A major in French (both rite and Honors) will normally consist of a minimum of eight courses. Students may choose to take (a) eight courses in French literature and civilization; or (b) six courses in French literature and civilization and two related courses with departmental approval. In either case, a minimum of four courses must be taken from the French offerings in the Amherst College French Department. One of these four must be taken during the Senior year. French 410H does not count toward fulfilling this requirement.
All courses offered by the Department above French 103 may count for the major. The one rule of selection is that two of the eight courses submitted for the major must be chosen from offerings in French literature and culture before the nineteenth century. One of these must be a course that covers the Medieval period or the Renaissance, the other a course that examines the seventeenth or eighteenth centuries. (French 311 may be counted toward the major as one of these two courses.) Up to four courses taken in a study abroad program may count toward the eight required courses for the major. Comprehensive examinations must be completed no later than the seventh week of the second semester of the senior year.
Candidates for Departmental Honors must write a thesis in addition to fulfilling the course requirements for the major described above. Students who wish to write a thesis should begin to develop a topic during their junior year, and must submit a detailed thesis proposal to the Department at the end of the first week of Fall semester classes. Subject to departmental approval of the thesis proposal, candidates for Departmental Honors will enroll in French 498 and 499 during their senior year. (French 498 and 499 will not be counted toward the eight-course requirement for the major.) Oral examinations on the thesis will be scheduled in late spring.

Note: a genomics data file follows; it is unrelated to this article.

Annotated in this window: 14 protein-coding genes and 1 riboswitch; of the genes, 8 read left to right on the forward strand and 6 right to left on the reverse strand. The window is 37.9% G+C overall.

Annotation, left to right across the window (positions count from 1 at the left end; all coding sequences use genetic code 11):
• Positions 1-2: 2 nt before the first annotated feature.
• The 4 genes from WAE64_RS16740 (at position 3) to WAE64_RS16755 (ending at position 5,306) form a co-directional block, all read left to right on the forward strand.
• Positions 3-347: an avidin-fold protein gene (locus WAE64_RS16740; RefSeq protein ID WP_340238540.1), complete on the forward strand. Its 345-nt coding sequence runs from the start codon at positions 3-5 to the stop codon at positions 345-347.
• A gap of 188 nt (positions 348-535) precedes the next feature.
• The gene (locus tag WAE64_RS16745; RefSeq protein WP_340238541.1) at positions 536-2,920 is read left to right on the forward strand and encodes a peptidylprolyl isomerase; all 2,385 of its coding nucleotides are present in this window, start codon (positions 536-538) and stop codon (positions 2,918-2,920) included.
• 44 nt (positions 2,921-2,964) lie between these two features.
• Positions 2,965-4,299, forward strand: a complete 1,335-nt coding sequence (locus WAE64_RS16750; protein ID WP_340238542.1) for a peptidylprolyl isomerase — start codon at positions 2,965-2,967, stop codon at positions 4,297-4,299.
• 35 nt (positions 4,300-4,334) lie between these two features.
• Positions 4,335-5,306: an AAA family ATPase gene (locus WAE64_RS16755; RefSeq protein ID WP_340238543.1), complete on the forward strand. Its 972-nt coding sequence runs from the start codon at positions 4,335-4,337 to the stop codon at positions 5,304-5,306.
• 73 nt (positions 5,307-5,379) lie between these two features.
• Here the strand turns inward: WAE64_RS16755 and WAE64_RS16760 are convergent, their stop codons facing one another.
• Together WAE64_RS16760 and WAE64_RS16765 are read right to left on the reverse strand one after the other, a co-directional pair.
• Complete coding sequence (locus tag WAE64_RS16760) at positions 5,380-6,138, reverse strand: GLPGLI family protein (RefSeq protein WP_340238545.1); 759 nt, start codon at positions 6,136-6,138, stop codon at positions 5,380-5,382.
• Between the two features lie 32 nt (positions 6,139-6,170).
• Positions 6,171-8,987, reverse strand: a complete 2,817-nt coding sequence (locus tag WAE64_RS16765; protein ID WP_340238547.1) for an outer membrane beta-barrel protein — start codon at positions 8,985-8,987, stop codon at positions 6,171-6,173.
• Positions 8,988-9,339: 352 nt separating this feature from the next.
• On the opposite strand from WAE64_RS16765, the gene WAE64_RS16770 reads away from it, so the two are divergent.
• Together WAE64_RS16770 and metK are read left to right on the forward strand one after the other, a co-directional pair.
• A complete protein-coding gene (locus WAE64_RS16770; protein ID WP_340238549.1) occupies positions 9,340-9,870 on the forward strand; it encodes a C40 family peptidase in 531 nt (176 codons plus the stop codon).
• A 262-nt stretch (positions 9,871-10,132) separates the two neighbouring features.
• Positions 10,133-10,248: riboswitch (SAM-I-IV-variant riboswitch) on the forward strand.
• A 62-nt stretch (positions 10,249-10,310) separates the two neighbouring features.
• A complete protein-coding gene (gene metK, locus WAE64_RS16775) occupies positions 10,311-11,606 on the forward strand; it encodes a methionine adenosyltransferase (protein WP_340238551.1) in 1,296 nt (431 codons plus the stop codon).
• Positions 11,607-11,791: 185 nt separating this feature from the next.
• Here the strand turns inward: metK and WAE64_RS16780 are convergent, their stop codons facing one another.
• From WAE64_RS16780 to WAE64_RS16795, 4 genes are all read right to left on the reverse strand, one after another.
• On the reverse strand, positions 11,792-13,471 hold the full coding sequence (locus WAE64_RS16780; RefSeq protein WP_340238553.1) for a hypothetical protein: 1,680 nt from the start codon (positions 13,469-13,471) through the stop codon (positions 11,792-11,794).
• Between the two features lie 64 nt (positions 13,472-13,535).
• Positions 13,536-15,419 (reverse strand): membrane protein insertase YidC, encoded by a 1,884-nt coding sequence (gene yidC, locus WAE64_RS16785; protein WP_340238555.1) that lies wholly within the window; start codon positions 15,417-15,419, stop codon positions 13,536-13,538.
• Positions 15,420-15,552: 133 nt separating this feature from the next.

A program of study approved by the Department for a junior year in France has the support of the Department as a significant means of enlarging the major's comprehension of French civilization and as the most effective method of developing mastery of the language. For a more detailed explanation of the ways in which courses taken in a study abroad program may be counted toward the course requirements for the French major, see Study Abroad .
Graduating Seniors are eligible for two Exchange Fellowships for study in France: one fellowship as Teaching Assistant in American Civilization and Language at the University of Dijon; the other as Exchange Fellow, Ecole Normale Superieure in Paris.
Course Numbering System. French 101-208 are French Language and Composition courses. French 101-207 are numbered by degree of difficulty. French 207, 208 and 311 have identical prerequisites and may be taken in any order. All courses numbered 320 and above, with the exception of those courses conducted in English, list French 207, 208, 311 or 312 as prerequisites. Courses numbered 320 and above are advanced courses, but are not ranked by order of difficulty. They are organized, instead, by period in the following manner:
311-319 - French Literature and Civilization
320-329 - Medieval and Renaissance Literature and Culture
330-339 - Seventeenth- and Eighteenth Century Literature and Culture
340-349 - Nineteenth-Century Literature and Culture
350-359 - Twentieth- and Twenty-First Century Literature and Culture
360-369: Special Courses
470 + - Advanced Courses
498-499 - Senior Departmental Honors
490 - Special Topics